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Running the Numbers at Reebok
This article originally appeared in the Bentley Magazine.
When it comes to making effective business decisions, data and insight trump intuition every time. It’s a belief that Dan Goldstein has built a career on.
“In the new age of information we’re in, marketers have an opportunity to use data, in the form of real-time customer feedback, to make sure their brand is relevant and providing value,” says Goldstein, who majored in Marketing as an undergraduate and competed on the varsity swim team. “Data allows brands to connect to their customers rather than talking through them.”
In 2009, he returned for an MBA “to invest in myself and better stand out in the job market. I wanted a more executive view of big data and analytics than I’d had up to that point. Bentley was able to help me connect the dots.”
The strategy worked. After stints at Digitas and Mullen, Goldstein joined Hill Holliday in 2011, where his work earned Best Use of Research honors from both the Advertising Research Foundation and The Ad Club of Boston. One of his first assignments was helping to launch the Major League Baseball Fan Cave, which aimed to engage with fans via social media and draw a younger demographic into the sport.
“Using analytics helped us design content,” explains Goldstein. “We learned what messaging resonated with the people we were trying to convert into active fans.”
Today, at Reebok, he leads a department that uses data and analytics to ensure their marketing decisions are both relevant to the consumer and generating a positive return to the business.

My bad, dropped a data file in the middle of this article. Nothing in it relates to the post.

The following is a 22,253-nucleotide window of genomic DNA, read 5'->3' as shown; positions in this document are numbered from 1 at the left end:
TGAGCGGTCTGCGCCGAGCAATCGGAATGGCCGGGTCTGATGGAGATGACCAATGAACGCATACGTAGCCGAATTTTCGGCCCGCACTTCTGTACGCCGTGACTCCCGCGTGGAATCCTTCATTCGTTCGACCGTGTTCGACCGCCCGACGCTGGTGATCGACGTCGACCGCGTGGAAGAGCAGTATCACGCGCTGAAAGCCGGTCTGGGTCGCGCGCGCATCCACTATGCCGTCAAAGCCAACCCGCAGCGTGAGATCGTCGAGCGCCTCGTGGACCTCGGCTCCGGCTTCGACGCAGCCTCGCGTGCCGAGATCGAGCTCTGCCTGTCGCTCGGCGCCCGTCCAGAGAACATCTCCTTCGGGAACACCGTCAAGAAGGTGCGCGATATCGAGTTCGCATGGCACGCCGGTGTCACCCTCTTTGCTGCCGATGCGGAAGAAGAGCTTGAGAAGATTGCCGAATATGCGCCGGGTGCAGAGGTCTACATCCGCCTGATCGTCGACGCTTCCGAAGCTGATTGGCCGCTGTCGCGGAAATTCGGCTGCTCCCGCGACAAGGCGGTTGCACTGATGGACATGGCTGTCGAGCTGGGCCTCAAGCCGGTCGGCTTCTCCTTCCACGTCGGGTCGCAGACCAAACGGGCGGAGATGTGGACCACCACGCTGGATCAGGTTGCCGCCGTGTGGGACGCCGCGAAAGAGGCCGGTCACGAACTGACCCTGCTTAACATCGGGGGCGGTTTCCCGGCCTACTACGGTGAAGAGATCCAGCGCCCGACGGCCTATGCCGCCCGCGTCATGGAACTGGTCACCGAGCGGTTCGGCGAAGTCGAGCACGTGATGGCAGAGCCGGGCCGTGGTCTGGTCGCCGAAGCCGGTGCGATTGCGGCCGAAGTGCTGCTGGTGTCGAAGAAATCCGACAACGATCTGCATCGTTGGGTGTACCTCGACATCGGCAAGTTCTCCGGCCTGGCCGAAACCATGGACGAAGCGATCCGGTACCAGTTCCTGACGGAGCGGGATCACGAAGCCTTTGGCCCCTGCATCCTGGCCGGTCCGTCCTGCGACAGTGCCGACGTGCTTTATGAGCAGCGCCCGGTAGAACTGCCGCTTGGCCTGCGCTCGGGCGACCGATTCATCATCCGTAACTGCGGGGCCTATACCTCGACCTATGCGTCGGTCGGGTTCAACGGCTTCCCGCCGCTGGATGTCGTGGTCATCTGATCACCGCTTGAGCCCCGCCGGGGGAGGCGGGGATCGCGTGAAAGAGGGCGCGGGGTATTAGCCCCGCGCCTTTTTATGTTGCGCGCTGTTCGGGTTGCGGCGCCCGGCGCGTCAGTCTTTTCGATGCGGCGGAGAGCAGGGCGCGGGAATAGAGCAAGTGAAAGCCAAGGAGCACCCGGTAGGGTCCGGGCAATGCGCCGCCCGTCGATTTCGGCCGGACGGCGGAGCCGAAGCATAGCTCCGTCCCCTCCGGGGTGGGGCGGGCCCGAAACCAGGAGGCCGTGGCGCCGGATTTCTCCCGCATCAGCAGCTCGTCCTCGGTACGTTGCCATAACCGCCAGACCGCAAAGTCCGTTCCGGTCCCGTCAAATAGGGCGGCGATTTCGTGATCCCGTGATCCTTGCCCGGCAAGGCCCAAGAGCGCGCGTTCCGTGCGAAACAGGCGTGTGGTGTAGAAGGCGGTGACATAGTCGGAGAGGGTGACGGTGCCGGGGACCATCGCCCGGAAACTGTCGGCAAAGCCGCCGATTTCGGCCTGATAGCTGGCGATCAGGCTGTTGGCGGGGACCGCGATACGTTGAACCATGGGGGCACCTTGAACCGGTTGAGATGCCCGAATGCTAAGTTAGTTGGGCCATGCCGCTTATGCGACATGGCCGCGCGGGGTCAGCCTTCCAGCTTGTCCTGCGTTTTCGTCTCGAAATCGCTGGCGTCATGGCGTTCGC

“Reebok is a company committed to making fitness aspirational and fun again — by providing consumers with experiences, products and the inspiration to be ‘fit for life,’” Goldstein says. “My role is to ensure that our efforts are delivering measurable results to the business, while uncovering ideas for future business opportunities.”
Read about other Bentley alumni using big data in their careers.
More from Dan Goldstein:
What brought you to Bentley for your undergraduate degree?
I fell in love with the campus, and I wanted to swim collegiately. Bentley was the full package — everything I wanted.
What about for your MBA?
I wanted to strengthen my skills. I wanted to better stand out in the job market. I wanted to invest in myself and to better differentiate myself in the long term. I wanted a more executive view of big data and analytics than I had at the time.
Why is big data important in marketing?
It has become a necessity in our world. A lot of brands have been using [data analytics] to differentiate themselves. If you're not doing that, you're falling behind.
In the new age of information we're in, we can get real time feedback on our customers to make a positive difference on their lives. Data allows brands to better connect to their consumers, rather than talking through them.
How did that work when you worked on a project for Major League Baseball for your previous employer?
I was on the team that helped launch MLB Fan Cave. It was designed to get young people into baseball. We used analytics to design content to get young people into baseball, and to see what messaging actually resonated with the people we were trying to hit. It was a really fun experience.
When Brenden Botelho ‘20 and Jonny Boains ‘18 took internships in the Mass. Office of Energy and Environmental Affairs, what was the biggest community problem to tackle? Adapting to climate change.